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Subject: Re: [boost] [general] What will string handling in C++ look like in the future [was Always treat ... ]
From: Dave Abrahams (dave_at_[hidden])
Date: 2011-01-19 14:28:09

At Wed, 19 Jan 2011 20:03:59 +0100,
Matus Chochlik wrote:
> On Wed, Jan 19, 2011 at 7:39 PM, Dave Abrahams <dave_at_[hidden]> wrote:
> >
> > Our influence, if we introduce new library components, is very great,
> > because they're on a de-facto fast track to standardization, and an
> > improved string library is exactly the sort of thing that would be
> > adopted upstream.  If we simply agree to a programming convention,
> > that will have some impact, but much less.
> OK, I see. But, is there any chance that the standard itself would
> be updated so that it first would recommend to use UTF-8 with C++
> strings.

Well, never say "never," but... never. Such recommendations are not
part of the standard's mission. It doesn't do things like that.

> After some period of time all other encodings would be deprecated

By whom?

> and using them would cause undefined behavior. Could Boost be the
> driving force here?

This doesn't seem like a very plausible scenario to me, based on my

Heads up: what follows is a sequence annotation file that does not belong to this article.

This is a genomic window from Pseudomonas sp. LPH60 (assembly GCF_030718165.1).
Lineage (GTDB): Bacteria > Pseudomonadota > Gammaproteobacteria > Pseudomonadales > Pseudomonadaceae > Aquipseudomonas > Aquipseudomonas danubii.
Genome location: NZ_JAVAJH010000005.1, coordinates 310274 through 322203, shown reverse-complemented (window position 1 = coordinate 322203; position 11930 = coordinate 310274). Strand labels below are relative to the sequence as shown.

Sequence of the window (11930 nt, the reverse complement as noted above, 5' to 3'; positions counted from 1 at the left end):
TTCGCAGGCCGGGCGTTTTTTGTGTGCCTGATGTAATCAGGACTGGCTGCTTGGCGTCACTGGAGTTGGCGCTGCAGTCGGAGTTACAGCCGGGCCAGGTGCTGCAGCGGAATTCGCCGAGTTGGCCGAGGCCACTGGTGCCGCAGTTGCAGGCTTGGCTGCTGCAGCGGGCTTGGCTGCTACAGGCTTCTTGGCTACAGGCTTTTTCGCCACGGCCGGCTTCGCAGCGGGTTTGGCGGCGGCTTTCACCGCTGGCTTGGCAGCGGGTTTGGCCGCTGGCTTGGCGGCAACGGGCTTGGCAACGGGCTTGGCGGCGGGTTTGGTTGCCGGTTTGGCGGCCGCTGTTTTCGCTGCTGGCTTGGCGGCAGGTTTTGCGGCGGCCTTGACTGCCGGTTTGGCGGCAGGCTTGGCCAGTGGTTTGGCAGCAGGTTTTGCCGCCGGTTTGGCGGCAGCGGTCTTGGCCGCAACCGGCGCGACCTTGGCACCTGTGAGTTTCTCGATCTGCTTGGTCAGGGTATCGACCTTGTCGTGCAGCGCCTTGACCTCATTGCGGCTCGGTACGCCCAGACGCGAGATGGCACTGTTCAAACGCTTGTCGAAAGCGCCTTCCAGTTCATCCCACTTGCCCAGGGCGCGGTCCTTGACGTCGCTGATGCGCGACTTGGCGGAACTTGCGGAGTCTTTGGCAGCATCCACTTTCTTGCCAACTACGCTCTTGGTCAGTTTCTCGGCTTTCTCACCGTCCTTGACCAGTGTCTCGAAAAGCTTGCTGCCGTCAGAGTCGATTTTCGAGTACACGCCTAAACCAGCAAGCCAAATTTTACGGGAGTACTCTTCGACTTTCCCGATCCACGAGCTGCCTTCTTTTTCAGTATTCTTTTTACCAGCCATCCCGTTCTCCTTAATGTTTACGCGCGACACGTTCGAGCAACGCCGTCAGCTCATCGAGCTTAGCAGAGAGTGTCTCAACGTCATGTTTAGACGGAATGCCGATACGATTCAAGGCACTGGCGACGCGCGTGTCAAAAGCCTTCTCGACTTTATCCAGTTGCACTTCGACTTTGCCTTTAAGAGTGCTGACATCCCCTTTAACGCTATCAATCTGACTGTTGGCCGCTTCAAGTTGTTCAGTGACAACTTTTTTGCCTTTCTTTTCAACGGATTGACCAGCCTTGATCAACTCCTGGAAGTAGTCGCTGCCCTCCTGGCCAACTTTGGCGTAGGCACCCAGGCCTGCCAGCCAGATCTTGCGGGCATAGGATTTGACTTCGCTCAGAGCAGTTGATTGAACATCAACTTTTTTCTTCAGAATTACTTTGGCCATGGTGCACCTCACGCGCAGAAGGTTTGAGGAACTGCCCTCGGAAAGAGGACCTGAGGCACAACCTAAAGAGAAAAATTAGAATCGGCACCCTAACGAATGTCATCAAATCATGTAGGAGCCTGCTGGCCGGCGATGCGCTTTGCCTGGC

experience. Of course, others may disagree.

> I really see all the obstacles that prevent us from just switching
> to UTF-8, but adding a new string class will not help for the same
> reasons adding wstring did not help.

I don't see the parallel at all. wstring is just another container of
bytes, for all practical purposes. It doesn't imply any particular
encoding, and does nothing to segregate the encoded from the raw.

> As I already said elsewhere I think that this is a problem that has
> to be solved "organizationally".

Perhaps. The type system is one of our organizational tools, and
Boost has an impact insofar as it produces components that people use,
so if we aren't able to produce some flagship library components that
help with the solution, we have little traction.

> >> > *Scenario E:* We add another string class and everyone adopts it
> >>
> >> Ok I admit that this is possible. But let me ask: How did the C world
> >> made the transition without abandoning char ?
> >
> > The transition from what to what?
> I meant that for example on POSIX OSes the POSIX C-API
> did not have to be changed or extended by a new set of functions
> doing the same things, but using a new character type, when they
> switched from the old encodings to UTF-8.

...and people still have the problem that they lose track of what's
"raw" and what's encoded as utf-8.

> To compare two strings you still can use stdcmp and not utf8strcmp,
> to collate strings you use strcoll and not utf8strcol, etc.

Yeah... but surely POSIX's strcmp only tells you whether the two
strings have the same sequence of code points, not whether they have
the same characters, right? And if you inadvertently compare a "raw"
string with an equivalent utf-8-encoded string, what happens?

Dave Abrahams
BoostPro Computing

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